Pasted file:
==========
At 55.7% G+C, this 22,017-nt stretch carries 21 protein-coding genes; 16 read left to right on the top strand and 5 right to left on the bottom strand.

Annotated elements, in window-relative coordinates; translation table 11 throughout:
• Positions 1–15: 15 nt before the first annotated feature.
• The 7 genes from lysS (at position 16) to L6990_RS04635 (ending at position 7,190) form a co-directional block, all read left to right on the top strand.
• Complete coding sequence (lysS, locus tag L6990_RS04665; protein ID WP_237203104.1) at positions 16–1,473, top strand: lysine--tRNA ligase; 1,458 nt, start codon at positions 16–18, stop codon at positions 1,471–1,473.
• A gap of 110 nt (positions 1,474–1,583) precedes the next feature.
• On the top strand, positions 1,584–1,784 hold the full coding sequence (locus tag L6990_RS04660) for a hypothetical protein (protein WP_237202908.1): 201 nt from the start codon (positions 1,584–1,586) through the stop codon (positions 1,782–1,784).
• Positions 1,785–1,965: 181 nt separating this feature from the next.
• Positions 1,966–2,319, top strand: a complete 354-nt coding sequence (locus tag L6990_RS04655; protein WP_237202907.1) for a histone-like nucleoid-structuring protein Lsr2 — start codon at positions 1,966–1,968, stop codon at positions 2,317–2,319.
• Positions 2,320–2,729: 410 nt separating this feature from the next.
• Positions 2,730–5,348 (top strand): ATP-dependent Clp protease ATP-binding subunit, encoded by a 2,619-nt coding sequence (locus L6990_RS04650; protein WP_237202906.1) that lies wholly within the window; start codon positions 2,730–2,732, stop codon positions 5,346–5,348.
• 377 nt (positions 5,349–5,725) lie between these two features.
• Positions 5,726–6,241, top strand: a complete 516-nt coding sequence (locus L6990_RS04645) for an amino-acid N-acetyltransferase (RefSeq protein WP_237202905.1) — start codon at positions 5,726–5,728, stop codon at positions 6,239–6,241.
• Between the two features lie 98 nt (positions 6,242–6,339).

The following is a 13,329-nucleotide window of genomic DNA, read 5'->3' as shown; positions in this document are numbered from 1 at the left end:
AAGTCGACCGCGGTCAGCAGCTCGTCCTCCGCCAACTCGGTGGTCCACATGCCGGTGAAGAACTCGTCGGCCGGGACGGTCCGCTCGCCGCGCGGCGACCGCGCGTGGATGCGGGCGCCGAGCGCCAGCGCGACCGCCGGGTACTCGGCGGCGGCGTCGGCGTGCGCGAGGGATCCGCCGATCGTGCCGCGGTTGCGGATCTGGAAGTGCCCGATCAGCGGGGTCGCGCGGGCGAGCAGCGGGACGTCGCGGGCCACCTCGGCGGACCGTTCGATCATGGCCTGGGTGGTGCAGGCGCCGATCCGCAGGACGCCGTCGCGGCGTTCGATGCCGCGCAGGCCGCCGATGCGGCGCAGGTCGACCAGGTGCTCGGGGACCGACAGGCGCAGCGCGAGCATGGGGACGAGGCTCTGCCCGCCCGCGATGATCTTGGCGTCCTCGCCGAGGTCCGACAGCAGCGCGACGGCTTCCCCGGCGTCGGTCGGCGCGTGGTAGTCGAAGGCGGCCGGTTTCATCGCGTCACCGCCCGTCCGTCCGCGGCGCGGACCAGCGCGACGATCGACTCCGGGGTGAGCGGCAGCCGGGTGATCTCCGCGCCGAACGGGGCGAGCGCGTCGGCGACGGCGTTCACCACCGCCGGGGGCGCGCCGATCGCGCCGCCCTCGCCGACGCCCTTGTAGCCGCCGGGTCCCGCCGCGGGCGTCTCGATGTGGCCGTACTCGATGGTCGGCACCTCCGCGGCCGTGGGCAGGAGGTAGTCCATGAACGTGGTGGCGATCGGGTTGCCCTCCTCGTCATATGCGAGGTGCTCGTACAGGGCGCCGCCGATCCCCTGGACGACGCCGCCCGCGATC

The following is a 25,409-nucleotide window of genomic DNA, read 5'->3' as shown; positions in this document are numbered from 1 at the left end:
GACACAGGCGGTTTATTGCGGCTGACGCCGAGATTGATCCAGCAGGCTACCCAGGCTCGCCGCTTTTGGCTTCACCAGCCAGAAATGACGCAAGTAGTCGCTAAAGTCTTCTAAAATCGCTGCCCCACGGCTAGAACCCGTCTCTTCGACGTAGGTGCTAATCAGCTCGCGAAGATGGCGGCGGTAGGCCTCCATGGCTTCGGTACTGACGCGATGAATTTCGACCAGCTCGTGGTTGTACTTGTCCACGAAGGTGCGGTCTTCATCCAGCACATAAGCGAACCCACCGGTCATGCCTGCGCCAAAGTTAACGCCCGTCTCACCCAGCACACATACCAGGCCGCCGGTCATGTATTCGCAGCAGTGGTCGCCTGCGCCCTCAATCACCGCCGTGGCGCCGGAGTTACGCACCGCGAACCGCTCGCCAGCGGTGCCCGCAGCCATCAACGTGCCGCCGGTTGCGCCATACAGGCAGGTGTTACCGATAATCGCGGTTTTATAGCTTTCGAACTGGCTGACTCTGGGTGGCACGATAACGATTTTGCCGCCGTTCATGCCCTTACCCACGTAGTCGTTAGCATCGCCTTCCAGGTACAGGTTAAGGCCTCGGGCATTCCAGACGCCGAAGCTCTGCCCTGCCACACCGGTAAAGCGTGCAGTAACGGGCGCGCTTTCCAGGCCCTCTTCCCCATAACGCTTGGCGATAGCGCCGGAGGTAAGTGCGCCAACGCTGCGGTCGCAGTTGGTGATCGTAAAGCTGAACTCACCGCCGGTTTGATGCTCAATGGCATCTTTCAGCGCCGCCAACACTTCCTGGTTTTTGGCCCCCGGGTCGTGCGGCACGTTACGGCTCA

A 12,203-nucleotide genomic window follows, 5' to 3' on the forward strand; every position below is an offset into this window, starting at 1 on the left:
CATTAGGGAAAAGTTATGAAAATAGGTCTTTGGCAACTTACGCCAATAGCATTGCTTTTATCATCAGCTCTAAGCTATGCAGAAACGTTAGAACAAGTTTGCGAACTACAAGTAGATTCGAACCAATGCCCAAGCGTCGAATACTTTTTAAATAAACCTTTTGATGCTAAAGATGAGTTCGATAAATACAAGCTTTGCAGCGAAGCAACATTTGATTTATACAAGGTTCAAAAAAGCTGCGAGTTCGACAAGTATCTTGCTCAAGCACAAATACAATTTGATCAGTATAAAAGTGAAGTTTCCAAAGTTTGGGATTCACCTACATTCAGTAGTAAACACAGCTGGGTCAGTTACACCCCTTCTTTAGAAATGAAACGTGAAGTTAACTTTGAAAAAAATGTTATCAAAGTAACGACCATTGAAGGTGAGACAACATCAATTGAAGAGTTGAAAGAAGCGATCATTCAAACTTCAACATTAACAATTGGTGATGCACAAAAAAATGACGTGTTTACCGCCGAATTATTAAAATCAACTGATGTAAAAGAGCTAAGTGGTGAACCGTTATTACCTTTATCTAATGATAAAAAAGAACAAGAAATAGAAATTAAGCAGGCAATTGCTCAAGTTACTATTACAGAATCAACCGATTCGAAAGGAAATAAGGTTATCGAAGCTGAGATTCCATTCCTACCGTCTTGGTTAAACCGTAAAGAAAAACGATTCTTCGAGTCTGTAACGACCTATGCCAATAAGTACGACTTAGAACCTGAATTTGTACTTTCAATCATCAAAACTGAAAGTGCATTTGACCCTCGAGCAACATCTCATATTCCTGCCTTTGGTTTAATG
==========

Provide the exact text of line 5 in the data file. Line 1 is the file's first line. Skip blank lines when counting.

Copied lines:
• Complete coding sequence (lysS, locus tag L6990_RS04665; protein ID WP_237203104.1) at positions 16–1,473, top strand: lysine--tRNA ligase; 1,458 nt, start codon at positions 16–18, stop codon at positions 1,471–1,473.